Review: A People's History of the United States

Editorial Review -

A classic since its original landmark publication in 1980, Howard Zinn's A People's History of the United States is the first scholarly work to tell America's story from the bottom up — from the point of view of, and in the words of, America's women, factory workers, African Americans, Native Americans, working poor, and immigrant laborers. From Columbus to the Revolution to slavery and the Civil ... Read full review

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Although this book does provide some interesting perspective from the radical left, it leaves much to be desired. The book is unabashidly one sided. This book has absolutly no intelectual balance. Zinn does not even mention the opression and atrocities caused by other nations that greatly deminish much of the opresion caused by America. Zinn focuses his examples on the minority or minoritys. Howard Zinn is a partisan leftist radical. He is known to support the fringe 9/11 "Truth" movement. Zinn is your Average radical liberal history professor.  

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Howard Zinn's A PEOPLE'S HISTORY OF THE UNITED STATES: 1492-PRESENT is an excellent propaganda piece. However, given his level of education, it is difficult to understand the poor scholarship underlying the work.
Just as an example, Zinn uses Mary Wollstonecraft's response in A VINDICATION OF THE RIGHTS OF WOMEN's response to a passage of Edmund Burke apparently deriding women in discussing the history of women's rights. The only problems with this are that: (1) the responses of Ms. Wollstonecraft to Burke's work were actually in A VINDICATION OF THE RIGHTS OF MAN, not the later work and pertained to liberalism generally, not women's rights and (2) a close reading of the passages just prior to Burke's quote makes clear that what he is writing is NOT what he believes but what he considers to be the appalling result of following the ideas of the French partisans of "liberty." Thus, with a quote from Burke, a passage from Wollstonecraft which nowhere refers to Burke and some wrong information, Zinn leads us to a fraudulent conclusion.
To use another example, Zinn denigrates James Madison (often considered the Father of the Constitution and, separately, of the Bill of Rights), pointing out that while the Founders verbally supported liberty, Mr. Madison - as an example - was a major slave-owner and thus had an interest in maintaining slavery. This is true, as far as it goes (which isn't very far). In point of fact, James Madison, Sr. (the founder's father) was the slave-owner in question at the time of creation of the Constitution and, at the time, James Madison, Jr. was doing everything possible to separate himself from the institution of slavery, especially land speculation (see JAMES MADISON: A BIOGRAPHY by Ralph Ketchum). Only later did he allow family obligations to make him increasingly responsible for the plantation. Indeed, in his index, Zinn just throws everyone with the name James Madison together!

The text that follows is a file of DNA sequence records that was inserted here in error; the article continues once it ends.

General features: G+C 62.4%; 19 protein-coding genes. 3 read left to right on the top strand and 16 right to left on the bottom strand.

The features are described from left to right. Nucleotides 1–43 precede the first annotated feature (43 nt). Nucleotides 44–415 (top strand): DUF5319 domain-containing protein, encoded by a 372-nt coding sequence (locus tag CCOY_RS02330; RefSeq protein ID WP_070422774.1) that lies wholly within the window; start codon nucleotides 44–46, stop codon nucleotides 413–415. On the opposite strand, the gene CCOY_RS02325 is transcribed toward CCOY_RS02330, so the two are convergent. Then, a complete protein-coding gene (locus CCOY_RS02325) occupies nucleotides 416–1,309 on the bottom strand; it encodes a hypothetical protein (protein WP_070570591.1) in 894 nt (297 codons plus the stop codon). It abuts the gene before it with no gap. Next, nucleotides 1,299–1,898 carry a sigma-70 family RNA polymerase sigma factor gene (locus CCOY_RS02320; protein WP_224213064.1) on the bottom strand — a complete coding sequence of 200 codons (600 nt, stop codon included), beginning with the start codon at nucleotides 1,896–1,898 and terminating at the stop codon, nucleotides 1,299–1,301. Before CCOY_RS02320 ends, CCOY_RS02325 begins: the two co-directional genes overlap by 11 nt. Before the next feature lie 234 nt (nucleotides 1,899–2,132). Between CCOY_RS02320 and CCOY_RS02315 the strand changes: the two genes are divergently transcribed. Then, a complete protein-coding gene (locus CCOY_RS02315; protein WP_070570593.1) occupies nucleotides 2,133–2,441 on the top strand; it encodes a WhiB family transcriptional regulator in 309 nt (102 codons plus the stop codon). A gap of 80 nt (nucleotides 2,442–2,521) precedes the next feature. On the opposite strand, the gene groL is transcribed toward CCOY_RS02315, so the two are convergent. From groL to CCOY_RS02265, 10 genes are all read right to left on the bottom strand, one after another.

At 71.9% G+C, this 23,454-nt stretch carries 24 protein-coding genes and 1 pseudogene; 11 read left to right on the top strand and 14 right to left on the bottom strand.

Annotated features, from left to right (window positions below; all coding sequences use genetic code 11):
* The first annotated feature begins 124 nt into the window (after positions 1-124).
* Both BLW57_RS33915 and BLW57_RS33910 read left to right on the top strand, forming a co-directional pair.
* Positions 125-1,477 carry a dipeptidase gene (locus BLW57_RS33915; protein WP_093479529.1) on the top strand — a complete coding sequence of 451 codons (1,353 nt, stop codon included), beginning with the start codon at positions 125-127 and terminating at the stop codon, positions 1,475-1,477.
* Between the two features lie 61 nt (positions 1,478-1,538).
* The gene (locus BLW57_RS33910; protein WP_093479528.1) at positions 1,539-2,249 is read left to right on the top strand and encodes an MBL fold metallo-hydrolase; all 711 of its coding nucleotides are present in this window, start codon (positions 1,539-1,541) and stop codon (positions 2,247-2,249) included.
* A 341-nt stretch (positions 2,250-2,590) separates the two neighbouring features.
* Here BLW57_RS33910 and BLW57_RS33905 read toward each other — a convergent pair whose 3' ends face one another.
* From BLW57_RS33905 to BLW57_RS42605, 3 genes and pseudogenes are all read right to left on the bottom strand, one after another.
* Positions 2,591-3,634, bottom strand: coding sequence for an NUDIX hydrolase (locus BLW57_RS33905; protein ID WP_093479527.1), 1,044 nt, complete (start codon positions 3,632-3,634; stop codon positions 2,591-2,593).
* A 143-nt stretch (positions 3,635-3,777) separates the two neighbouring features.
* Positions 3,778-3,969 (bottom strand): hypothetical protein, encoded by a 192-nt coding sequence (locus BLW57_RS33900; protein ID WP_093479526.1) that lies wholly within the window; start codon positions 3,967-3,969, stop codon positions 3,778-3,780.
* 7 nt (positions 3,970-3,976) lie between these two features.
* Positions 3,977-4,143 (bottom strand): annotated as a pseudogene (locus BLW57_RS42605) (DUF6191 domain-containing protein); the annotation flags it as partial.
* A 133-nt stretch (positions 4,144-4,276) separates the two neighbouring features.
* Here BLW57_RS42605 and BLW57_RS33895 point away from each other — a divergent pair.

Another example is his dicussion of the development of the concept of Freedom of Speech / Freedom of the Press. In the back, he clearly indicates (with a *) that he heavily relied on Leonard Levy and it is certainly possible, by examining certain passages in Levy's works, to come to that conclusion; however a complete review of the entire section indicates that Levy, at least, believed that the British and American standards were different even before Federalists came to power and that a third (not a second, as per Zinn) developed in response to the actions of the Federalists.
These and other errors in the book are impossible to justify when one considers Zinn's status as a historian and one can only wonder if he doesn't think likely readers to ignorant to have read some of his sources not to mention other works which throw light on some of his assertions.

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A great populist view of history. Told not from the point of view of the victors of war, but from the point of view of the guileless exploitation of a dominant culture.

Review: A People's History of the United States

User Review  - Austin Riba - Goodreads

I liked the theme of this book: an alternative narrative of United States history. There are some great historical figures and events that are simply glossed over in mainstream textbooks or not ... Read full review

Review: A People's History of the United States

User Review  - Lenny - Goodreads

Soooooo much information. Howard Zinn, you are a historical rockstar. I am absolutely positive that I already don't remember half of the things I read in this book, and I just finished it yesterday ... Read full review

Review: A People's History of the United States

User Review  - Jake Wartel - Goodreads

What at times can be illuminating quickly turns into a preaching, repetitive recanting of American history. There is very little reason to be told why the reader should care beyond just knowing. Zinn does have a way with words though. Read full review

Review: A People's History of the United States

User Review  - Joshua Decosta - Goodreads

To say this book was an easy read would be an underwhelming statement. From the very first page it shows the cruelty presented to natives on North America by colonists. But, to ignore this text in an ... Read full review

Review: A People's History of the United States

User Review  - Ajad Chhatkuli - Goodreads

I don't think I am the right audience. Should be distributed free of cost in Texas though :P Read full review

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